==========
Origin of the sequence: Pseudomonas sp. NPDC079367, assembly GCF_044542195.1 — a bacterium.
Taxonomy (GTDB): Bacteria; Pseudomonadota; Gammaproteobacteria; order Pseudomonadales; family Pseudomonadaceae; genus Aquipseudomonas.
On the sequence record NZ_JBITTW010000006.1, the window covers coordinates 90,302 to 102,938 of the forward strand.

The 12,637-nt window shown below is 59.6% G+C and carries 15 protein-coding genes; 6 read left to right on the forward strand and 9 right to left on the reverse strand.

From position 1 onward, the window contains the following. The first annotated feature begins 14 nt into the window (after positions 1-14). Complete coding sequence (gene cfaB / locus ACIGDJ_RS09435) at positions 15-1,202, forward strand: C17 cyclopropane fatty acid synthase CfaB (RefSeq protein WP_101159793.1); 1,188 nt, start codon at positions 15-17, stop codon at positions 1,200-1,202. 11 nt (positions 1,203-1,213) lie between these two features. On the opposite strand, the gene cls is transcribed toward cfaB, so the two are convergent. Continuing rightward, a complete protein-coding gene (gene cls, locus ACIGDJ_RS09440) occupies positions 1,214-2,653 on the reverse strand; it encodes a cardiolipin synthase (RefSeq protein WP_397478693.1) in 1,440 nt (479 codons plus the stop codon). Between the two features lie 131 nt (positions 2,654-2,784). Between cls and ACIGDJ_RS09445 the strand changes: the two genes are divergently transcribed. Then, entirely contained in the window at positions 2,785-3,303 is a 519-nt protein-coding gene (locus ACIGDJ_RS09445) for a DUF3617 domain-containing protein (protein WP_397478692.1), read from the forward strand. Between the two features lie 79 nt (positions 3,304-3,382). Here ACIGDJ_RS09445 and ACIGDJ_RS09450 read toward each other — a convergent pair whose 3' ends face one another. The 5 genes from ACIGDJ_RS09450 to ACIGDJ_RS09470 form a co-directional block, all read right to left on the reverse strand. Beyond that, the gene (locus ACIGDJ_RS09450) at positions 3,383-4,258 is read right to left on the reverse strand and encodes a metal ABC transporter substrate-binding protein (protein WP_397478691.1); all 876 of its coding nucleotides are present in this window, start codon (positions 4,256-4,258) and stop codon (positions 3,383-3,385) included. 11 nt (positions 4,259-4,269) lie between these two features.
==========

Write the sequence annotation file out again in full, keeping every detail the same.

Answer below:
Origin of the sequence: Pseudomonas sp. NPDC079367, assembly GCF_044542195.1 — a bacterium.
Taxonomy (GTDB): Bacteria; Pseudomonadota; Gammaproteobacteria; order Pseudomonadales; family Pseudomonadaceae; genus Aquipseudomonas.
On the sequence record NZ_JBITTW010000006.1, the window covers coordinates 90,302 to 102,938 of the forward strand.

The 12,637-nt window shown below is 59.6% G+C and carries 15 protein-coding genes; 6 read left to right on the forward strand and 9 right to left on the reverse strand.

From position 1 onward, the window contains the following. The first annotated feature begins 14 nt into the window (after positions 1-14). Complete coding sequence (gene cfaB / locus ACIGDJ_RS09435) at positions 15-1,202, forward strand: C17 cyclopropane fatty acid synthase CfaB (RefSeq protein WP_101159793.1); 1,188 nt, start codon at positions 15-17, stop codon at positions 1,200-1,202. 11 nt (positions 1,203-1,213) lie between these two features. On the opposite strand, the gene cls is transcribed toward cfaB, so the two are convergent. Continuing rightward, a complete protein-coding gene (gene cls, locus ACIGDJ_RS09440) occupies positions 1,214-2,653 on the reverse strand; it encodes a cardiolipin synthase (RefSeq protein WP_397478693.1) in 1,440 nt (479 codons plus the stop codon). Between the two features lie 131 nt (positions 2,654-2,784). Between cls and ACIGDJ_RS09445 the strand changes: the two genes are divergently transcribed. Then, entirely contained in the window at positions 2,785-3,303 is a 519-nt protein-coding gene (locus ACIGDJ_RS09445) for a DUF3617 domain-containing protein (protein WP_397478692.1), read from the forward strand. Between the two features lie 79 nt (positions 3,304-3,382). Here ACIGDJ_RS09445 and ACIGDJ_RS09450 read toward each other — a convergent pair whose 3' ends face one another. The 5 genes from ACIGDJ_RS09450 to ACIGDJ_RS09470 form a co-directional block, all read right to left on the reverse strand. Beyond that, the gene (locus ACIGDJ_RS09450) at positions 3,383-4,258 is read right to left on the reverse strand and encodes a metal ABC transporter substrate-binding protein (protein WP_397478691.1); all 876 of its coding nucleotides are present in this window, start codon (positions 4,256-4,258) and stop codon (positions 3,383-3,385) included. 11 nt (positions 4,259-4,269) lie between these two features.